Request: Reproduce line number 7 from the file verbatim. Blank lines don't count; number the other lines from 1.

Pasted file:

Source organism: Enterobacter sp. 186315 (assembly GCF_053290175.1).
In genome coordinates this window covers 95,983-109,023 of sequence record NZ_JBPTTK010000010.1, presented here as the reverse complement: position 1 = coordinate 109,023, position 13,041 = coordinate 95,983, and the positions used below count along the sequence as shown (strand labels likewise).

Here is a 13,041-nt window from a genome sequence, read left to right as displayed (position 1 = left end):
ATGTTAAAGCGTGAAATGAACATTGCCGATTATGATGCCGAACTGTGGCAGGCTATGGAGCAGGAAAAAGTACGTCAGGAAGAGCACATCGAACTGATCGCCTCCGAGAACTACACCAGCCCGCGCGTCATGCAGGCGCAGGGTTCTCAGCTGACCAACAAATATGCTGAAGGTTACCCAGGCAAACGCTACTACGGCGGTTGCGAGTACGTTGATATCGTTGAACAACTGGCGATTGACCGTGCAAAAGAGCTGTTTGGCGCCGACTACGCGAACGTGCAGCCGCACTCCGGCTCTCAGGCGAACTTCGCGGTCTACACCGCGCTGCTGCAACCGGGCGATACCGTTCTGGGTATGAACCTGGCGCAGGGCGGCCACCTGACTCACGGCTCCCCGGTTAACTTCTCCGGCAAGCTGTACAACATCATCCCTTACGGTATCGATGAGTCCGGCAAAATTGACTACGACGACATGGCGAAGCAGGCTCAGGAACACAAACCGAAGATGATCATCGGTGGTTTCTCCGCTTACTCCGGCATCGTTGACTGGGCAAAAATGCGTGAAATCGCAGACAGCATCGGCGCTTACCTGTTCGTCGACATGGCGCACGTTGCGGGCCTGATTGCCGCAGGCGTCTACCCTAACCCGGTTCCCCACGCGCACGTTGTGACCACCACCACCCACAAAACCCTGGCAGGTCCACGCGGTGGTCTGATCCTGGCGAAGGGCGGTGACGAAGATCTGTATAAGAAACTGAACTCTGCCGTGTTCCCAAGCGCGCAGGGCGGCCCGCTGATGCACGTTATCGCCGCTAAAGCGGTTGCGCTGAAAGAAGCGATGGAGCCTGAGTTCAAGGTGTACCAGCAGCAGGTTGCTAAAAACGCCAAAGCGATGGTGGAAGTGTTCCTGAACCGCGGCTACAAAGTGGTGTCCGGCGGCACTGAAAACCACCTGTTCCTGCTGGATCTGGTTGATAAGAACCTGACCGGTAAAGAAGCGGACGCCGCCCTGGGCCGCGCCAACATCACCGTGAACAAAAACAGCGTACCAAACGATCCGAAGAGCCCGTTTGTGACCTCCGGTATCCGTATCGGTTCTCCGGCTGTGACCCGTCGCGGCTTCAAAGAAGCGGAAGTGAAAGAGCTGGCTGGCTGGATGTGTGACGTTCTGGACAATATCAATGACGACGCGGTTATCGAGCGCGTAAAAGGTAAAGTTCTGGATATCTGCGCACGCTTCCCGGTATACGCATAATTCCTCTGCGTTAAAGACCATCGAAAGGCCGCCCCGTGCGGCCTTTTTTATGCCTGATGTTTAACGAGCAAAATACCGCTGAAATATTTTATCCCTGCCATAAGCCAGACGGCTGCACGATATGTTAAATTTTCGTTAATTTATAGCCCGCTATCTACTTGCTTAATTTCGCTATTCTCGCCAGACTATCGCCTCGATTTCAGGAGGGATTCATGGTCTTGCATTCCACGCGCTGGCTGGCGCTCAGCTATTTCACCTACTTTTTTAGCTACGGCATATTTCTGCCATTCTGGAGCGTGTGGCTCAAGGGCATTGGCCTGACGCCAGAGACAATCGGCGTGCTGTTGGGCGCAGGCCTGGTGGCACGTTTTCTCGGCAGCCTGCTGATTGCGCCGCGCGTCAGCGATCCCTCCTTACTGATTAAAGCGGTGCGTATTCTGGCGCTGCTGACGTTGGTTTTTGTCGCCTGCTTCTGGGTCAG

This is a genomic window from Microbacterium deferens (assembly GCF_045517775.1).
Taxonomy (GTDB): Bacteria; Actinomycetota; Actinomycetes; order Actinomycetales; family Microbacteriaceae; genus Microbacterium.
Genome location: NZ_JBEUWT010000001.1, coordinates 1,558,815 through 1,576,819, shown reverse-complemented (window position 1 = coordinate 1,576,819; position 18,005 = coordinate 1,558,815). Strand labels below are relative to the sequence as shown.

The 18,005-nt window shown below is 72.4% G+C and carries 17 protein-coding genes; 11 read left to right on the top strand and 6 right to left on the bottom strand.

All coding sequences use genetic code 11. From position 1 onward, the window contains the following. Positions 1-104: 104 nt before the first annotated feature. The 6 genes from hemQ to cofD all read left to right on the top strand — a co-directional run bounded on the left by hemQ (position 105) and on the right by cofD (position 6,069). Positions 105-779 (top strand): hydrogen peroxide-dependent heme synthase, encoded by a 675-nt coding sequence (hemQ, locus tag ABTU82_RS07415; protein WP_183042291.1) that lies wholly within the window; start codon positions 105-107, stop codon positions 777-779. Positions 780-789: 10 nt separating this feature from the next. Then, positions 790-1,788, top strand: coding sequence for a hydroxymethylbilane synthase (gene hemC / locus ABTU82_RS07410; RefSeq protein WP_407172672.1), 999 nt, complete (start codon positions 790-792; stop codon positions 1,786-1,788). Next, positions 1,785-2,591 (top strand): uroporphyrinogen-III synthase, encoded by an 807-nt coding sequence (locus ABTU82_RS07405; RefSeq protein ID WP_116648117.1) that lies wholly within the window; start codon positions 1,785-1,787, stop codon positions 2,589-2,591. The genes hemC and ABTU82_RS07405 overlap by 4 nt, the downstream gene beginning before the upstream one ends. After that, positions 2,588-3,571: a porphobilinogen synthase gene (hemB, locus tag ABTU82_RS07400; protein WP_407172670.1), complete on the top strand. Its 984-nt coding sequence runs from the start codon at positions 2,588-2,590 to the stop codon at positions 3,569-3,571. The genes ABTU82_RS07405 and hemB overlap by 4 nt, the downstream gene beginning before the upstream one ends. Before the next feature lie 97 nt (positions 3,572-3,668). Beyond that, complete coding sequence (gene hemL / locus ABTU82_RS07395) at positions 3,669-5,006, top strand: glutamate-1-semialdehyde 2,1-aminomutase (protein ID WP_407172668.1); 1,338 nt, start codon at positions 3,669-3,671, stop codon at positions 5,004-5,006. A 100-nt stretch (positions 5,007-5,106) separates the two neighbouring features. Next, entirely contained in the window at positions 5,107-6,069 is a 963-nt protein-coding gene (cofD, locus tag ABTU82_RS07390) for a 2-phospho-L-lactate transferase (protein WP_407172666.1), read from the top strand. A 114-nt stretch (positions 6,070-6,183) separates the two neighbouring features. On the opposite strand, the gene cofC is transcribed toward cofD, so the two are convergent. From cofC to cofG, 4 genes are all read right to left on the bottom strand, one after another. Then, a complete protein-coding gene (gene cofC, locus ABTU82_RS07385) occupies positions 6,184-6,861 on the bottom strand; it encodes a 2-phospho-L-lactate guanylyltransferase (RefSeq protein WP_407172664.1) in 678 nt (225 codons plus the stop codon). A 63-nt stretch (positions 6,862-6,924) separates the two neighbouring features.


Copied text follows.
Genome location: NZ_JBEUWT010000001.1, coordinates 1,558,815 through 1,576,819, shown reverse-complemented (window position 1 = coordinate 1,576,819; position 18,005 = coordinate 1,558,815). Strand labels below are relative to the sequence as shown.